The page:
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Mutual Object for all users

Alex Tosh
Greenhorn

Joined: Jul 17, 2002
Posts: 13
Hi there,
we need to provide an object within our J2EE-Architecture that stores a value (this is indeed not a very difficult task ). This Object should be accessible & the relevant attribute should be read/writable for all users of the application. The object should not be an entity bean - no persistent storage is needed - and it has to be thread-save. What would you recommend to use? Something like the ServletContext-Object in a web-app?
Thank you
Alex
Dana Hanna
Ranch Hand

Joined: Feb 28, 2003
Posts: 227
I would just use a static property of an object. Like this:
public class AppProperties {
private static String myProp = "default";
public static String getMyProp() {
return myProp;
}
public static void setMyProp(String newVal) {
myProp = newVal;
}
}
Then you can get it from anywhere by using:
AppProperties.getMyProp();
and set it using:
AppProperties.setMyProp(newVal);
This really isn't a J2EE question, just a beginner Java question.
Alex Tosh
Greenhorn

Joined: Jul 17, 2002
Posts: 13
I knew about the usage of static variables; that's not new to me.
But I was wondering if there is a possibility to use an application-context variable in the EJB-container - as is exists is the web-container (ServletContext-object).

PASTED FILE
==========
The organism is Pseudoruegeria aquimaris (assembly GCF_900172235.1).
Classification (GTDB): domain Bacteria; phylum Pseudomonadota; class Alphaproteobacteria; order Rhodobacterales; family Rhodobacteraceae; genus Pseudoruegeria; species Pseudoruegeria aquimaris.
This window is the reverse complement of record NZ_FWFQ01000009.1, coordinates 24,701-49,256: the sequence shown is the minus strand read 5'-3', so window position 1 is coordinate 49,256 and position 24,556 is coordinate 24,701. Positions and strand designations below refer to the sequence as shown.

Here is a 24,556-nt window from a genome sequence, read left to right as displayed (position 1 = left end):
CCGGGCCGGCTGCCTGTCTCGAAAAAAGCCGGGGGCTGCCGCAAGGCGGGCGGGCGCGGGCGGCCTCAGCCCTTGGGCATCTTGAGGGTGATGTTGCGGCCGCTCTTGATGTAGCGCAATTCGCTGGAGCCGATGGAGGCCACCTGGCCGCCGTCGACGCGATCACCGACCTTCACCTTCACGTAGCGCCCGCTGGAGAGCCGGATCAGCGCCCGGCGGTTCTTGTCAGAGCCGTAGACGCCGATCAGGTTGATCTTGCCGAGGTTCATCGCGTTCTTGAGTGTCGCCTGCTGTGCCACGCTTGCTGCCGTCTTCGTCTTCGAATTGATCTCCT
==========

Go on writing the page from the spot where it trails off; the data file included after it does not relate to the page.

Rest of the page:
Maybe the question was not exact enough.
Thank you anyway
Alex
Kyle Brown
author
Ranch Hand

Joined: Aug 10, 2001
Posts: 3892
    
    5
There's a reason that neither the application context (which you can't access from the EJB container, btw) or static variables will work for this -- neither one will work in a clustered environment.
You say there's no need for the value to be persistent, but in fact making this an entity bean is probably your best, most scaleable option.
Kyle


Kyle Brown, Author of Persistence in the Enterprise and Enterprise Java Programming with IBM Websphere, 2nd Edition
See my homepage at http://www.kyle-brown.com/ for other WebSphere information.
Alex Tosh
Greenhorn

Joined: Jul 17, 2002
Posts: 13
Hi Kyle,
thank you for this comment - that's an interesting one. What about performance using an entity bean - what exactly happens when you update a record in an entity-bean. I read that the entity-bean instance gets a flag beeing not valid anymore. The next request initiates a new instance of the entity-bean which makes the hole thing quite slow. Is this correct?
cheers
Alex
Nitzan Levi
Greenhorn

Joined: Feb 19, 2003
Posts: 22
hi,
it's very importent to know what's the future use of the application. if it's a small application that will always run on a single server then you can use the static approach that will be the simplest and with less cost.
if your application needs to run in a clusterd environment than you need a more copmlex solution and the entity bean will be a good one. the cost of an entity bean (if you dont use persistence) is minimal for that complex environment !!
like every solution there's a pro's end con's the best solution depends on the requierments


nitzan levi :-)
Alex Tosh
Greenhorn

Joined: Jul 17, 2002
Posts: 13
Hi Nitzan,
thank you for the tip. I don't know yet if the app will run in a clustered environment, but to assure that it will run everywhere, I'm going to use an entity bean.
regards
Alex
 
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